UK: English court allows appeal by Sky in trade mark infringement action against email migration service provider

UK: English court allows appeal by Sky in trade mark infringement action against email migration service provider

The English Court of Appeal has allowed part of an appeal by the broadcaster and broadband provider Sky after it had the use of its trade marks restricted following an infringement action against a cloud storage business with a similar name founded by former Microsoft employees.

Sky Ltd and other members of the Sky group challenged a decision of a High Court judge that the use of particular marks by SkyKick UK Ltd in relation to email migration and cloud storage services did not constitute passing off, and the restriction of their marks in a way that more closely connected them to pre-existing services provided by the group.

The appeal was heard by Lord Justice Newey, Lord Justice Nugee, and Sir Christopher Floyd. Geoffrey Hobbs QC and Philip Roberts QC appeared for the appellants, and Simon Malynicz QC and Stuart Baran appeared for the respondents.

Cloud storage

The appellants’ trade marks were registered in the EU for the purposes of the transmission of sound or images, telecommunications, and entertainment. They also registered marks for the word ‘SKY’ in respect of various computer-based services, including computer software email services and connection to internet databases.

The parent company of the respondents was founded in the United States by two former Microsoft employees who designed a program to automate email migration from Microsoft Office to Office 365. They ultimately chose the name “SkyKick” for their company because it was evocative of the service it provided, namely the “kicking” of users’ data into cloud storage. The UK arm of the business was incorporated in 2014.

Following the initial complaint, the respondents attacked the appellants’ trade marks on the basis that they were insufficiently clear and precise, and that they had been applied for with no genuine intention to use them in relation to all the goods and services within the registration, particularly “telecommunication services” and “electronic mail services”.

Sky advanced a case based on a likelihood of confusion on behalf of the public due to the similarities between the trade marks. Following the issuing of guidance from the CJEU, the IP judge found that it was necessary to limit the specification of several parts of Sky’s trade marks in order to more closely connect them to its established businesses. Sky’s claim of passing off was also dismissed due to lack of evidence of confusion.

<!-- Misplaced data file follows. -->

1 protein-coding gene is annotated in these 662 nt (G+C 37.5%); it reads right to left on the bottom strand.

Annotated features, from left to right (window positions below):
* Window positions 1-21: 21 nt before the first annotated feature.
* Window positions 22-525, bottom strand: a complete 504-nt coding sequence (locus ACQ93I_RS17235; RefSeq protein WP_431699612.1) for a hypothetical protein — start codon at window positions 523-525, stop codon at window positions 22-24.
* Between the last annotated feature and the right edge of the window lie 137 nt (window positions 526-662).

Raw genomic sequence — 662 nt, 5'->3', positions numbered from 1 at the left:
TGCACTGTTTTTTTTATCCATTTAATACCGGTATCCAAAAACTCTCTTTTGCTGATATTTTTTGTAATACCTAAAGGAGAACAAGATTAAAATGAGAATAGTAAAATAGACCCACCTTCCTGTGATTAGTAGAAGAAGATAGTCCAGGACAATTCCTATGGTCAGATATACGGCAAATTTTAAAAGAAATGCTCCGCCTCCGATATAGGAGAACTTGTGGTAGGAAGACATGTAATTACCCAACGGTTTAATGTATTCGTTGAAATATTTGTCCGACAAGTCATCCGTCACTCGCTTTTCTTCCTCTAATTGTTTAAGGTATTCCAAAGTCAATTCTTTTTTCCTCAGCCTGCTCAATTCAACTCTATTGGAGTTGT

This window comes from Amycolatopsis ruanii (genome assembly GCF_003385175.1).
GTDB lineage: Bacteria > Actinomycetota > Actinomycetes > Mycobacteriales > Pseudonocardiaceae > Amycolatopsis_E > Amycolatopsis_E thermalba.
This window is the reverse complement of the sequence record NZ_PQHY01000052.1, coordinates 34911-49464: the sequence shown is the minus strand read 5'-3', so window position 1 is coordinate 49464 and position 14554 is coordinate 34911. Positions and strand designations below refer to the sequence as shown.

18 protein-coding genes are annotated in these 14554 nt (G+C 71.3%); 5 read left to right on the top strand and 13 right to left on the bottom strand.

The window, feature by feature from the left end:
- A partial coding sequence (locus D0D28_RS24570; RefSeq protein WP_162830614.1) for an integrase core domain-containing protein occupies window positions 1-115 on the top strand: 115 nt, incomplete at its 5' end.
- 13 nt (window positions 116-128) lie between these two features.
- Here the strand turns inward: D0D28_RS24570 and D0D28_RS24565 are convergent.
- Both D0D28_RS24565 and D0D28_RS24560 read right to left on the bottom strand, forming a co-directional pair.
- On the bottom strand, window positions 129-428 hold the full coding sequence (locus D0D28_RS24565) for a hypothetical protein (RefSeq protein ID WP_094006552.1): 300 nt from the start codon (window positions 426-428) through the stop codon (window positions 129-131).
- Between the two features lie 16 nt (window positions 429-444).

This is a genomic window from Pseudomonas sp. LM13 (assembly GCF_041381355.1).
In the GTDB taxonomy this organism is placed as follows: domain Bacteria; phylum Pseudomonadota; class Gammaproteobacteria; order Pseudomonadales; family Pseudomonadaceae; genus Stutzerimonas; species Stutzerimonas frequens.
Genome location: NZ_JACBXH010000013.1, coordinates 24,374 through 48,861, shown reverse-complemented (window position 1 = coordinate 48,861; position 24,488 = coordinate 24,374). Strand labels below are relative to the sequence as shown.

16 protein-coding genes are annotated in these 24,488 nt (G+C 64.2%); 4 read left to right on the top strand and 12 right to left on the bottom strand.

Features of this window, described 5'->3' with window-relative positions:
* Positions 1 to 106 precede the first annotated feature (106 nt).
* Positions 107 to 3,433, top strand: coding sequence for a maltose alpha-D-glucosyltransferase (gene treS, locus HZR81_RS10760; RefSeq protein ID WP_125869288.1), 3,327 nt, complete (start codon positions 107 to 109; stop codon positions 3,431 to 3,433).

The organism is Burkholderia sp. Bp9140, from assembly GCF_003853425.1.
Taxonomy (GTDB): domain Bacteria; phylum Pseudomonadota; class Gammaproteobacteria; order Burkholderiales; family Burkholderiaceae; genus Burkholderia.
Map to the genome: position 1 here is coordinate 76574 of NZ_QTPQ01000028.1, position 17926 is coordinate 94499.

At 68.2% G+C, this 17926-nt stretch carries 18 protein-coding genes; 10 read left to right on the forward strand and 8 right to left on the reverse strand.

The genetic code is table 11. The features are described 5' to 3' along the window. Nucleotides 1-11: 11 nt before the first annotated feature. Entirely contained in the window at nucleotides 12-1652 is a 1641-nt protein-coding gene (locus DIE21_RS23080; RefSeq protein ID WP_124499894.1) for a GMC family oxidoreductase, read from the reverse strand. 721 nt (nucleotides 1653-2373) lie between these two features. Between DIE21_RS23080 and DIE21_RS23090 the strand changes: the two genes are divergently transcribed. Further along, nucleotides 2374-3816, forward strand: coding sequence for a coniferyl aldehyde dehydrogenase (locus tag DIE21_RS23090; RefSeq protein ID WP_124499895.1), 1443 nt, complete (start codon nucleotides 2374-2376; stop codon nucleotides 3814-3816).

The appellants challenged the judge’s finding that its trade marks should be restricted and that it had obtained the marks in bad faith not intending to use them for all the services they covered. In respect of the passing off claim, it was submitted that the judge had failed to assess the ambit of Sky’s goodwill, despite his finding that it had become a household name. In such circumstances, the conclusion that the use of the SkyKick sign involved a misrepresentation flowed naturally from the judge’s findings.

No bad faith

In his opinion, with which the other two judges agreed, Sir Christopher Floyd said of Sky’s trade mark applications: “It is implicit in the way that the case was pleaded, the way it was put at the trial, and in the judge’s ultimate findings that Sky’s trade mark applications were made, at least in part, with the intention of protecting the use of the mark in relation to goods and services in which Sky had a substantial present trade and a future expectation of trade.”

He continued: “That distinguished this case from cases where the sole objective of the application was to provide an exclusive right to stop third party use with a trade mark which would not be used at all.”

In relation to the scope of Sky’s trade marks, he added: “It is true that Sky had no prospect of using the mark in relation to every conceivable sub-division of computer software, but that fact is not, in my judgment, a relevant or objective indication of bad faith.”

Turning to the appellants’ arguments concerning the dismissal of the passing off claim, Sir Christopher said: “I was wholly unpersuaded by these points. The judge gave a proportionate amount of attention to the passing off claim, given the relative lack of importance which the parties had attached to it. The judge would have had well in mind his findings about the extent of Sky’s reputation and use, and its degree of inherent distinctiveness. Against this was the fact that there had not in fact been any confusion.”

For these reasons, the appeal was allowed in relation to the partial invalidity issue only. Cross-appeals by the respondents on other parts of the case were also dismissed.

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